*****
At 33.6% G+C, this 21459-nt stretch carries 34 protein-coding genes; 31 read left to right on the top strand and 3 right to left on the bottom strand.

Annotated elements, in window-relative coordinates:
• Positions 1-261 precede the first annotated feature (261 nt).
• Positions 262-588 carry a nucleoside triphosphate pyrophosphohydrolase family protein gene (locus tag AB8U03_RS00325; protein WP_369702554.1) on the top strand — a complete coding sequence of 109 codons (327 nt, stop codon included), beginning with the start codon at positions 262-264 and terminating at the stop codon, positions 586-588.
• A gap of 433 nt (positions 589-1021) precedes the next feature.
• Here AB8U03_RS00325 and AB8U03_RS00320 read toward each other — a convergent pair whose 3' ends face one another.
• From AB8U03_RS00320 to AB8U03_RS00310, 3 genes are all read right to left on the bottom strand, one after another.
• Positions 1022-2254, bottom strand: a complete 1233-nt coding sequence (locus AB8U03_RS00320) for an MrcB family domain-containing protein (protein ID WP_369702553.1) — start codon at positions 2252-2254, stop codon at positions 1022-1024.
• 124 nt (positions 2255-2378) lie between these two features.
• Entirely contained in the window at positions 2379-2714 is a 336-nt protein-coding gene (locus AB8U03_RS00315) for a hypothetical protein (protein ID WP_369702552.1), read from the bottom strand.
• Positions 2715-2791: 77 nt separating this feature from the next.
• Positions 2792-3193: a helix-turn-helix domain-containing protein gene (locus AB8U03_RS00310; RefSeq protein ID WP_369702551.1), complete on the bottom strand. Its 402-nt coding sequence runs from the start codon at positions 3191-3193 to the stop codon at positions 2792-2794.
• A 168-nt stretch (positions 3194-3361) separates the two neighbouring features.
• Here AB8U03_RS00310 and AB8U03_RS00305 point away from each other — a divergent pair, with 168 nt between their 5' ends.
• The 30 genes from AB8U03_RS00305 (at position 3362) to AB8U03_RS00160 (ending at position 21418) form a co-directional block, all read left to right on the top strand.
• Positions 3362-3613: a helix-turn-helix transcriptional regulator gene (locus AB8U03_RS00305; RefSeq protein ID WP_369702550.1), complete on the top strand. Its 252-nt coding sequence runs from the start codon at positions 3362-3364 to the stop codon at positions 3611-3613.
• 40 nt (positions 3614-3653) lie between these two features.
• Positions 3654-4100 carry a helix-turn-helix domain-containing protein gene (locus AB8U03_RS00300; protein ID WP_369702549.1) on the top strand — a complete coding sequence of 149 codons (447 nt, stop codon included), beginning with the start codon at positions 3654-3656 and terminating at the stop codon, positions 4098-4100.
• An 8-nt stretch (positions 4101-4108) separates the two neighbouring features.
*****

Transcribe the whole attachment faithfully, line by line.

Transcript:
At 33.6% G+C, this 21459-nt stretch carries 34 protein-coding genes; 31 read left to right on the top strand and 3 right to left on the bottom strand.

Annotated elements, in window-relative coordinates:
• Positions 1-261 precede the first annotated feature (261 nt).
• Positions 262-588 carry a nucleoside triphosphate pyrophosphohydrolase family protein gene (locus tag AB8U03_RS00325; protein WP_369702554.1) on the top strand — a complete coding sequence of 109 codons (327 nt, stop codon included), beginning with the start codon at positions 262-264 and terminating at the stop codon, positions 586-588.
• A gap of 433 nt (positions 589-1021) precedes the next feature.
• Here AB8U03_RS00325 and AB8U03_RS00320 read toward each other — a convergent pair whose 3' ends face one another.
• From AB8U03_RS00320 to AB8U03_RS00310, 3 genes are all read right to left on the bottom strand, one after another.
• Positions 1022-2254, bottom strand: a complete 1233-nt coding sequence (locus AB8U03_RS00320) for an MrcB family domain-containing protein (protein ID WP_369702553.1) — start codon at positions 2252-2254, stop codon at positions 1022-1024.
• 124 nt (positions 2255-2378) lie between these two features.
• Entirely contained in the window at positions 2379-2714 is a 336-nt protein-coding gene (locus AB8U03_RS00315) for a hypothetical protein (protein ID WP_369702552.1), read from the bottom strand.
• Positions 2715-2791: 77 nt separating this feature from the next.
• Positions 2792-3193: a helix-turn-helix domain-containing protein gene (locus AB8U03_RS00310; RefSeq protein ID WP_369702551.1), complete on the bottom strand. Its 402-nt coding sequence runs from the start codon at positions 3191-3193 to the stop codon at positions 2792-2794.
• A 168-nt stretch (positions 3194-3361) separates the two neighbouring features.
• Here AB8U03_RS00310 and AB8U03_RS00305 point away from each other — a divergent pair, with 168 nt between their 5' ends.
• The 30 genes from AB8U03_RS00305 (at position 3362) to AB8U03_RS00160 (ending at position 21418) form a co-directional block, all read left to right on the top strand.
• Positions 3362-3613: a helix-turn-helix transcriptional regulator gene (locus AB8U03_RS00305; RefSeq protein ID WP_369702550.1), complete on the top strand. Its 252-nt coding sequence runs from the start codon at positions 3362-3364 to the stop codon at positions 3611-3613.
• 40 nt (positions 3614-3653) lie between these two features.
• Positions 3654-4100 carry a helix-turn-helix domain-containing protein gene (locus AB8U03_RS00300; protein ID WP_369702549.1) on the top strand — a complete coding sequence of 149 codons (447 nt, stop codon included), beginning with the start codon at positions 3654-3656 and terminating at the stop codon, positions 4098-4100.
• An 8-nt stretch (positions 4101-4108) separates the two neighbouring features.